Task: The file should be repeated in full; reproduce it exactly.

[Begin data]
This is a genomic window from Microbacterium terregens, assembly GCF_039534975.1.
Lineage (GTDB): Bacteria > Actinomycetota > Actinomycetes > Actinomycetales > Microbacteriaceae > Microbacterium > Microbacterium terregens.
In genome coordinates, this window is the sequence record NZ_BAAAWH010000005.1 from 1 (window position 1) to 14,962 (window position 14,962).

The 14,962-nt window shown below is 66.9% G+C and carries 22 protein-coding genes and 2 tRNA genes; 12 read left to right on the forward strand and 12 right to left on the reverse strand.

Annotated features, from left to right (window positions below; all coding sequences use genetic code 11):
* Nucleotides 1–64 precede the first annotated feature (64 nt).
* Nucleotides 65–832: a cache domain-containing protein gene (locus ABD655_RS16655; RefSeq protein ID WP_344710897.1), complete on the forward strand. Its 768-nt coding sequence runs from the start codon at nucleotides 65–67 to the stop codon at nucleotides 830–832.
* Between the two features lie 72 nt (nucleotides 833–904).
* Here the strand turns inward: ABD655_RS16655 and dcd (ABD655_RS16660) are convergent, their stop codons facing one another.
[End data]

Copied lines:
This is a genomic window from Microbacterium terregens, assembly GCF_039534975.1.
Lineage (GTDB): Bacteria > Actinomycetota > Actinomycetes > Actinomycetales > Microbacteriaceae > Microbacterium > Microbacterium terregens.
In genome coordinates, this window is the sequence record NZ_BAAAWH010000005.1 from 1 (window position 1) to 14,962 (window position 14,962).

The 14,962-nt window shown below is 66.9% G+C and carries 22 protein-coding genes and 2 tRNA genes; 12 read left to right on the forward strand and 12 right to left on the reverse strand.

Annotated features, from left to right (window positions below; all coding sequences use genetic code 11):
* Nucleotides 1–64 precede the first annotated feature (64 nt).
* Nucleotides 65–832: a cache domain-containing protein gene (locus ABD655_RS16655; RefSeq protein ID WP_344710897.1), complete on the forward strand. Its 768-nt coding sequence runs from the start codon at nucleotides 65–67 to the stop codon at nucleotides 830–832.
* Between the two features lie 72 nt (nucleotides 833–904).
* Here the strand turns inward: ABD655_RS16655 and dcd (ABD655_RS16660) are convergent, their stop codons facing one another.